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Wärtsilä Biomethane for Oslo CBG Buses

February 18, 2014 in Biomethane, CNG, LNG by Rich Piellisch  |  No Comments

Facility Based on Household Waste Will Support 135 City Buses

Finland’s Wärtsilä is promoting delivery of a biomethane plant in Norway that will produce enough fuel to power 135 Oslo city buses. The plant, operated by Cambi AS on behalf of Norway’s EGE (Waste-to-Energy Agency) and the City of Oslo, will produce biomethane from household food waste.

Ready to roll ... CNG bus at the Wärtsilä biomethane facility on February 12. Stig Jarnes photo courtesy Wärtsilä

Ready to roll … CNG bus at the Wärtsilä biomethane facility on February 12

The facility will produce LNG/liquefied natural gas (aka LBG, for liquefied biogas).

Wärtsilä notes that the LNG/LBG “can be efficiently transported for use as fuel.” The Oslo buses run on CNG/compressed natural gas – or CBG, for compressed biogas.

3,800 DGEs Daily

When fully operational, Wärtsilä says, the facility will treat 50,000 tons of food waste a year to produce around 14,000 normal cubic meters per day of biomethane – estimated to equal approximately 3,800 diesel gallon equivalents.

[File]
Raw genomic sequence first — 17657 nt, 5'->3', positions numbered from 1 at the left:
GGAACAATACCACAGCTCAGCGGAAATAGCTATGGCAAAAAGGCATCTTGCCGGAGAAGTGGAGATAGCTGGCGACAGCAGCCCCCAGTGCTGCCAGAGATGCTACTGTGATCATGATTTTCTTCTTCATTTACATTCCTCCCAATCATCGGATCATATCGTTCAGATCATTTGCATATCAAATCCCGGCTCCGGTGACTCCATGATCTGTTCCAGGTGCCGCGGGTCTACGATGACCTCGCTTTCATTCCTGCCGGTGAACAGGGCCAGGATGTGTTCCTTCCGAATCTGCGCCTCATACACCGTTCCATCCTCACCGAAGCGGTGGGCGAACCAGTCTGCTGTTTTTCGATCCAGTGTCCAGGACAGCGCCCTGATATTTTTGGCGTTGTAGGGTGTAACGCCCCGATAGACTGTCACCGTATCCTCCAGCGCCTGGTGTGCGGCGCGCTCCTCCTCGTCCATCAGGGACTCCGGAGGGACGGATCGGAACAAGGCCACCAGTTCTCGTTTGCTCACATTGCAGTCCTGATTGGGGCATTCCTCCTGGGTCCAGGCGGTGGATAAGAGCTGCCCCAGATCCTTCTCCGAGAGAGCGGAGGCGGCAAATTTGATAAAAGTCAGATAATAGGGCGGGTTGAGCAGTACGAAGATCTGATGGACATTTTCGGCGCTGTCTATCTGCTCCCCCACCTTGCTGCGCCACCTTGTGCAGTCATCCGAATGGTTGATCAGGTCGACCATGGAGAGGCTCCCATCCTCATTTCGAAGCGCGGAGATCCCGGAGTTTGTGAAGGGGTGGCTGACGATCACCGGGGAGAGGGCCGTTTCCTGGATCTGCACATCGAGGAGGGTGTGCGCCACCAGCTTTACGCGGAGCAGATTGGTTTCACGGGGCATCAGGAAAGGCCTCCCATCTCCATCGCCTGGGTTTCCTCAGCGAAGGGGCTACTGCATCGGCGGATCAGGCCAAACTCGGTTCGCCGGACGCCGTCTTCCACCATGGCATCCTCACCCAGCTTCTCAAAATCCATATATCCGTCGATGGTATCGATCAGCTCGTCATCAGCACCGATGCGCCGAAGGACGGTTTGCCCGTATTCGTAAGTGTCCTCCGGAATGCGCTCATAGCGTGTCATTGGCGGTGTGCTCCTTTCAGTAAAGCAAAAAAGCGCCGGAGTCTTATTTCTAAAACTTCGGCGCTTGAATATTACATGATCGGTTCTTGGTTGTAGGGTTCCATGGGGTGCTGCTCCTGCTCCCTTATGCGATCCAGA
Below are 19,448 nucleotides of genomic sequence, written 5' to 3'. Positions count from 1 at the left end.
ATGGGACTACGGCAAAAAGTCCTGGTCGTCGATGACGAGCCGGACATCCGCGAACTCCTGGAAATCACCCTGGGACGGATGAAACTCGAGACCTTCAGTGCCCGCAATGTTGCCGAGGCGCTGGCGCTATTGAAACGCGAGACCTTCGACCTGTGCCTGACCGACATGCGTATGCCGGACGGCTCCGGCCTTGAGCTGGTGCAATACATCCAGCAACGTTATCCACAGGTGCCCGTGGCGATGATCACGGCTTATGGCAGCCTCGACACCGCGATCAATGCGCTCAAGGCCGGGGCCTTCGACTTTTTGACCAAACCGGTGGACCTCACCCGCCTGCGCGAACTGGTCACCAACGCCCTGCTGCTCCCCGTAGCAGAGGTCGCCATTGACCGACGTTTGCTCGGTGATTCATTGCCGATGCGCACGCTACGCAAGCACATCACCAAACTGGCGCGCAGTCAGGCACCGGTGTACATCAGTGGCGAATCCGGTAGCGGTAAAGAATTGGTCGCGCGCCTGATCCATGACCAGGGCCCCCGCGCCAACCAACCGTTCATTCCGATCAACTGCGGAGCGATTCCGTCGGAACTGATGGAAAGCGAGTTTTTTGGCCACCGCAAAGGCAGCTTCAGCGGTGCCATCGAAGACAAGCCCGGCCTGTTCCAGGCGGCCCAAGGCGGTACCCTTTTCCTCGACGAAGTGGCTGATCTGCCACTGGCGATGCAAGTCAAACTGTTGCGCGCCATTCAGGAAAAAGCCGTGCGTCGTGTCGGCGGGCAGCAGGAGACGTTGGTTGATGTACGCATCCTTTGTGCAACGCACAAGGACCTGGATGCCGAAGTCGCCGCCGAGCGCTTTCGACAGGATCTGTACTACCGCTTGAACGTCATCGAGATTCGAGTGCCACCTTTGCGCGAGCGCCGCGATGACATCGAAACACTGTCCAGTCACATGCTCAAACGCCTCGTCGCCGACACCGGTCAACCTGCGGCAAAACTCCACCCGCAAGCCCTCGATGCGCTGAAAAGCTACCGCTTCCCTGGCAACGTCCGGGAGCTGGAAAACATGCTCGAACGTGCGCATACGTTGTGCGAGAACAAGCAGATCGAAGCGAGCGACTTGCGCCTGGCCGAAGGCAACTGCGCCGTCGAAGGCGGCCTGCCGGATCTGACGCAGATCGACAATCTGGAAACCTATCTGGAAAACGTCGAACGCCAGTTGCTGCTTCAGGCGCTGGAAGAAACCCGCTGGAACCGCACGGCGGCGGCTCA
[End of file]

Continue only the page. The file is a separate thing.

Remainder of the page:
The biomethane plant outside Oslo uses Wärtsilä-Hamworthy liquefaction technology .. Stig Jarnes photo courtesy Wärtsilä

The biomethane plant outside Oslo uses Wärtsilä-Hamworthy liquefaction technology .. Stig Jarnes photos courtesy Wärtsilä

“The new facility’s liquefaction plant design uses conventional components in a mixed refrigeration process,” Wärtsilä says, noting that the design is based on more than 50 years of experience in the marine and oil and gas markets.

‘Huge Potential’

“There is huge potential for the use of LBG from renewable energy sources as fuel for trucks and buses,” Wärtsilä oil and gas systems managing director Tore Lunde says in the Oslo announcement.

“This project is an important step forward in developing this market,” Lunde said, adding, “This same technology can also be used in small liquefaction projects with other sources of gas as well.”


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Source: Wärtsilä with Fleets & Fuels follow-up

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